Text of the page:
Walking with a rambling group has very many benefits to physical and mental health.
The need for the group to maintain a certain walking pace though is incompatible with observing and photographing nature, which is what I do.
There is a fix.
On this day, the charming folk of Mid Sussex Ramblers met in East Dean and off we set on an eight miles walk. I was able to enjoy their company and take time to photograph by early on declaring my "departure" from the walk releasing the back marker and leader of any pressure or responsibly to look out for or wait for me. To continue to enjoy their company it was simply necessary to jog up and down the hills to catch up from time to time.
Furthermore, the highly professional leader Yvonne was informed that I would leave the walk half way and explore the overflown Cuckmere river valley on my own.
With this tenuous link to the walk here are some pic's.
|Glamour shoot overlooking Beachy Head|
|The descent towards Birling Gap|
|Part of the Seven Sisters with Seaford Head in the distance.|
|A Raven right near the cliff edge, centre left in this pic..|
The rasping croaking of this bird was load, raucous and awesome.
Note to my boys: Youngest son Samuel, please note that decades ago your brothers and I
walked this with you asleep in a baby buggy pushchair when you were two years old.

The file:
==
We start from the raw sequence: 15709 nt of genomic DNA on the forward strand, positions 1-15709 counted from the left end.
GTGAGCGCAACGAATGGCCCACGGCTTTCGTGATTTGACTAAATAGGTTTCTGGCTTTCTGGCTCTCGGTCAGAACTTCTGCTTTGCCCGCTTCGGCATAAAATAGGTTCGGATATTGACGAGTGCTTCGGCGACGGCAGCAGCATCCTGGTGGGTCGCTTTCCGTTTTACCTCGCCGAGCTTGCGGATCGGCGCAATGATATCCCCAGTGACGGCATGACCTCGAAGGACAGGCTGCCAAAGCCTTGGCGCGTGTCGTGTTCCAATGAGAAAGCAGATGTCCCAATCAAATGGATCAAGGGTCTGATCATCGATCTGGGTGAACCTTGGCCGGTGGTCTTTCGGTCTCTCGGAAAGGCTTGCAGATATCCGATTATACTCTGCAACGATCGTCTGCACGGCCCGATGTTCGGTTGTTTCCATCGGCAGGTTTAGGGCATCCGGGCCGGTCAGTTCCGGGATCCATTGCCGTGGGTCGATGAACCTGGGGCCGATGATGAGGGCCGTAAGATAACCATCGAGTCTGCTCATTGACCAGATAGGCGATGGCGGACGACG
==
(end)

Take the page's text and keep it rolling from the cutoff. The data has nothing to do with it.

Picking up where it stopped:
Looking back to Belle Tout lighthouse https://www.belletout.co.uk/
which was featured in the TV drama https://www.bbc.co.uk/programmes/b04mlzdl
|A zoomed picture: the group was a long way ahead.|
Finally caught up and took a group photo'.
Yvonne, our charismatic and highly professional walk leader enjoying a banana break,
A lone walker, unaware perhaps, that the cliff may fall away at any time -- especially now after heavy rain.
Yvonne, considerately and sensibly, lead on a gentle path, well way from the cliff-edge and eventually on towards Friston forest.
A beautiful spot for a celery, feta and tomato salad and a flask of tea.
It was here that we parted for my descent to the flooded Cuckmere valley
The river has overflowed and made a second way through the shingle beach. Click on any pic' to enlarge it.
Walking past scrub were Stonechats: a delightful juvenile and male and female adults
|Juvenile Dunnock, not a Juvenile Stonechat.|
My thanks to Dr Ernest Garcia for the correction.
Egret in a flooded field.
A sheep killed by a dog attack perhaps.
No need for a water trough this day.
A good field for a couple of dozen Little Grebes though.
Similar numbers of Black-headed gulls were around in their winter plumage, i.e. no black head.
All photo's are copyright Peter Lovett.